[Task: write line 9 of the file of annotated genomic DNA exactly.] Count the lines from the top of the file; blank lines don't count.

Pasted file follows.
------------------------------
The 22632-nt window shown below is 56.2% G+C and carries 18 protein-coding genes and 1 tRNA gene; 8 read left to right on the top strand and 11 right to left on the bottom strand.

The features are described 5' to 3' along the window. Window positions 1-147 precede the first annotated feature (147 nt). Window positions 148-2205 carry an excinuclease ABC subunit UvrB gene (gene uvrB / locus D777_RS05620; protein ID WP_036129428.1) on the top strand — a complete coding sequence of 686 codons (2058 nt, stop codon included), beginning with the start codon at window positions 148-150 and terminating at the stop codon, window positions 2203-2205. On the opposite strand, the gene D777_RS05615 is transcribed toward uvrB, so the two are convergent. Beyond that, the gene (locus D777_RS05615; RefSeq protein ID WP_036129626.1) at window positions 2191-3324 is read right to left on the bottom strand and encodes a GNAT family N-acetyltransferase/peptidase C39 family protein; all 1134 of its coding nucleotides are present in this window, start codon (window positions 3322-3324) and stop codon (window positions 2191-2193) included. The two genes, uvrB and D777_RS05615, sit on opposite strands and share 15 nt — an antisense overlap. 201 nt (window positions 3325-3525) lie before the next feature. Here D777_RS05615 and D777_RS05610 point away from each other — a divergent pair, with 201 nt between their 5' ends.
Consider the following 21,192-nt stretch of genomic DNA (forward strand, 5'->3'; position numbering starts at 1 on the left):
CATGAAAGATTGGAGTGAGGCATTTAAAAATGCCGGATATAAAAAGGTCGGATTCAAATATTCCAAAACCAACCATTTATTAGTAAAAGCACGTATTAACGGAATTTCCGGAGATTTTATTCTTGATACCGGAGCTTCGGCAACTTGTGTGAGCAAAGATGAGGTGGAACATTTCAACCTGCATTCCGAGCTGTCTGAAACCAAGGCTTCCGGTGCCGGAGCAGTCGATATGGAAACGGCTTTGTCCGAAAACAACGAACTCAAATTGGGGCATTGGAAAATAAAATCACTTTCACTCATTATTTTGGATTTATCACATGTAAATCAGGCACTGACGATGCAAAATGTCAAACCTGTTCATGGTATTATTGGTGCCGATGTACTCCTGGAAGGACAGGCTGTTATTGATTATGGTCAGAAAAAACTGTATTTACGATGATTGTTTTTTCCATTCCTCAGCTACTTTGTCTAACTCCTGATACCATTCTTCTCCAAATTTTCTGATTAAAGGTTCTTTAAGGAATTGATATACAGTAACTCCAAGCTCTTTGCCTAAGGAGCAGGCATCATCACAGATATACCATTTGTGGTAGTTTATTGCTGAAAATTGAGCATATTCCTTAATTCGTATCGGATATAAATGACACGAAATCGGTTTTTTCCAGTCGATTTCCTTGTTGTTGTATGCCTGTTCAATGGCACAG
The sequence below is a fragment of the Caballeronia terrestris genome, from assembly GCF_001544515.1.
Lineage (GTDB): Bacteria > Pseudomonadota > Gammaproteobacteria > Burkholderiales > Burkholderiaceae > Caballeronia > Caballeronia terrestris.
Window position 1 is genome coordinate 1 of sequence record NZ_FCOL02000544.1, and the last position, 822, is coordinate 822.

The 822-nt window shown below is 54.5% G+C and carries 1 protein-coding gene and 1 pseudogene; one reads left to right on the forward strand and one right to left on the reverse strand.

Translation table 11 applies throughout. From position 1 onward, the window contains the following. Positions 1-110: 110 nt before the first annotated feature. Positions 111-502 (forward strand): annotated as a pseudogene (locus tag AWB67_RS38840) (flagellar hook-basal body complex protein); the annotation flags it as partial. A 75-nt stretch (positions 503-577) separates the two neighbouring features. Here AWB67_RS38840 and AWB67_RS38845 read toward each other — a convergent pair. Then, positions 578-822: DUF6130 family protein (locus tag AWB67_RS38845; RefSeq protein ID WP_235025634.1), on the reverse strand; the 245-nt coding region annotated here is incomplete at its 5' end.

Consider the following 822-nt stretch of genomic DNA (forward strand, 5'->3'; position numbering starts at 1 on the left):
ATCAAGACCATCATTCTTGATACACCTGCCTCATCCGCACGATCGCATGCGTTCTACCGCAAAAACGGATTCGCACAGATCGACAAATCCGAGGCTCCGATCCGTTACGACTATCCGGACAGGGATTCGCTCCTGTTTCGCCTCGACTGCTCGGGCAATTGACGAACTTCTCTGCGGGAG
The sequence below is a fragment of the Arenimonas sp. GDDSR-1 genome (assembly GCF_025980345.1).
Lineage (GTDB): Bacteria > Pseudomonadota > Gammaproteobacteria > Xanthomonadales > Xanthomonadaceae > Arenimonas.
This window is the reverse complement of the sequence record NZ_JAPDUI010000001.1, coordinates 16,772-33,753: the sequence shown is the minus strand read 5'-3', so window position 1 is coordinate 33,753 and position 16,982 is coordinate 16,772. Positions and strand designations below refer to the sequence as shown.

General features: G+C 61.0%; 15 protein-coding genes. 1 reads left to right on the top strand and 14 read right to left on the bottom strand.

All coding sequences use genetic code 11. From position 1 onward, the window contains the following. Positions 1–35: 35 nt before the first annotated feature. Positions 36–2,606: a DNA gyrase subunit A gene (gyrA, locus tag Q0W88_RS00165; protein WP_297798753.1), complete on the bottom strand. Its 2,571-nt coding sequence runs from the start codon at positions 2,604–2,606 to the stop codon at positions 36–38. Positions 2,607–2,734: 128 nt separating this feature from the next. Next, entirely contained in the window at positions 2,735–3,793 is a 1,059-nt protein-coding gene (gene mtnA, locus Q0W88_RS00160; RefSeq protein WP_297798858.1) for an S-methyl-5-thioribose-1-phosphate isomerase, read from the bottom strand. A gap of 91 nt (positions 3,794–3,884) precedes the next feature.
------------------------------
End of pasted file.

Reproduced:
Translation table 11 applies throughout. From position 1 onward, the window contains the following. Positions 1-110: 110 nt before the first annotated feature. Positions 111-502 (forward strand): annotated as a pseudogene (locus tag AWB67_RS38840) (flagellar hook-basal body complex protein); the annotation flags it as partial. A 75-nt stretch (positions 503-577) separates the two neighbouring features. Here AWB67_RS38840 and AWB67_RS38845 read toward each other — a convergent pair. Then, positions 578-822: DUF6130 family protein (locus tag AWB67_RS38845; RefSeq protein ID WP_235025634.1), on the reverse strand; the 245-nt coding region annotated here is incomplete at its 5' end.